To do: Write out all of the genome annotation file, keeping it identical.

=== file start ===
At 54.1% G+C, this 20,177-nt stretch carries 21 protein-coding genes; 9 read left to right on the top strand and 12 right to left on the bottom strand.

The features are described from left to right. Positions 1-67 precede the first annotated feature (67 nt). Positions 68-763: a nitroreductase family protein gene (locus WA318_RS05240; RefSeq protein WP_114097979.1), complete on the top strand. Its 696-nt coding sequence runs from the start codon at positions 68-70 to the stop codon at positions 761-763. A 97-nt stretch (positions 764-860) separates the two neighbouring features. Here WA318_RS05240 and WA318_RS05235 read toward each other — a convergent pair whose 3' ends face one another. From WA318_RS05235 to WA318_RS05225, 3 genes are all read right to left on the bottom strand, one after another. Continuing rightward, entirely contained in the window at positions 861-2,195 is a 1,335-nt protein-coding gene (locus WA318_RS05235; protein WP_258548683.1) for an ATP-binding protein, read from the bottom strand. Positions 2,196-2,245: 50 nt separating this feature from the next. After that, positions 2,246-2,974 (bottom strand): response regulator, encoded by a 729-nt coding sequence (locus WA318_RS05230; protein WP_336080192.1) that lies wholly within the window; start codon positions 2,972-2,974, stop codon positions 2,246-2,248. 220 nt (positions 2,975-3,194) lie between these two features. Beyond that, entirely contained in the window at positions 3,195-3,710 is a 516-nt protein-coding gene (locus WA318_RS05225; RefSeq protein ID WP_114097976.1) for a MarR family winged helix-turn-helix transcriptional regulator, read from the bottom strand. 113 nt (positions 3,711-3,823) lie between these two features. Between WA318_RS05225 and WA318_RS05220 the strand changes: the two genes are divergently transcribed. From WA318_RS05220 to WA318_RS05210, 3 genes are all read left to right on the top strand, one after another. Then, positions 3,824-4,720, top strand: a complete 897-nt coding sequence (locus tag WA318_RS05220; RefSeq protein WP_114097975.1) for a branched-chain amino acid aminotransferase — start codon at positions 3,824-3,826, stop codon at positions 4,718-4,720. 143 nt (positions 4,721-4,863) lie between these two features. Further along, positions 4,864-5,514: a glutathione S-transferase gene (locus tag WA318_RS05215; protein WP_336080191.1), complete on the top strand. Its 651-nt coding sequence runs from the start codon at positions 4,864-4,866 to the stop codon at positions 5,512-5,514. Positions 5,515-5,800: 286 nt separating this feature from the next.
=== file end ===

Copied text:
At 54.1% G+C, this 20,177-nt stretch carries 21 protein-coding genes; 9 read left to right on the top strand and 12 right to left on the bottom strand.

The features are described from left to right. Positions 1-67 precede the first annotated feature (67 nt). Positions 68-763: a nitroreductase family protein gene (locus WA318_RS05240; RefSeq protein WP_114097979.1), complete on the top strand. Its 696-nt coding sequence runs from the start codon at positions 68-70 to the stop codon at positions 761-763. A 97-nt stretch (positions 764-860) separates the two neighbouring features. Here WA318_RS05240 and WA318_RS05235 read toward each other — a convergent pair whose 3' ends face one another. From WA318_RS05235 to WA318_RS05225, 3 genes are all read right to left on the bottom strand, one after another. Continuing rightward, entirely contained in the window at positions 861-2,195 is a 1,335-nt protein-coding gene (locus WA318_RS05235; protein WP_258548683.1) for an ATP-binding protein, read from the bottom strand. Positions 2,196-2,245: 50 nt separating this feature from the next. After that, positions 2,246-2,974 (bottom strand): response regulator, encoded by a 729-nt coding sequence (locus WA318_RS05230; protein WP_336080192.1) that lies wholly within the window; start codon positions 2,972-2,974, stop codon positions 2,246-2,248. 220 nt (positions 2,975-3,194) lie between these two features. Beyond that, entirely contained in the window at positions 3,195-3,710 is a 516-nt protein-coding gene (locus WA318_RS05225; RefSeq protein ID WP_114097976.1) for a MarR family winged helix-turn-helix transcriptional regulator, read from the bottom strand. 113 nt (positions 3,711-3,823) lie between these two features. Between WA318_RS05225 and WA318_RS05220 the strand changes: the two genes are divergently transcribed. From WA318_RS05220 to WA318_RS05210, 3 genes are all read left to right on the top strand, one after another. Then, positions 3,824-4,720, top strand: a complete 897-nt coding sequence (locus tag WA318_RS05220; RefSeq protein WP_114097975.1) for a branched-chain amino acid aminotransferase — start codon at positions 3,824-3,826, stop codon at positions 4,718-4,720. 143 nt (positions 4,721-4,863) lie between these two features. Further along, positions 4,864-5,514: a glutathione S-transferase gene (locus tag WA318_RS05215; protein WP_336080191.1), complete on the top strand. Its 651-nt coding sequence runs from the start codon at positions 4,864-4,866 to the stop codon at positions 5,512-5,514. Positions 5,515-5,800: 286 nt separating this feature from the next.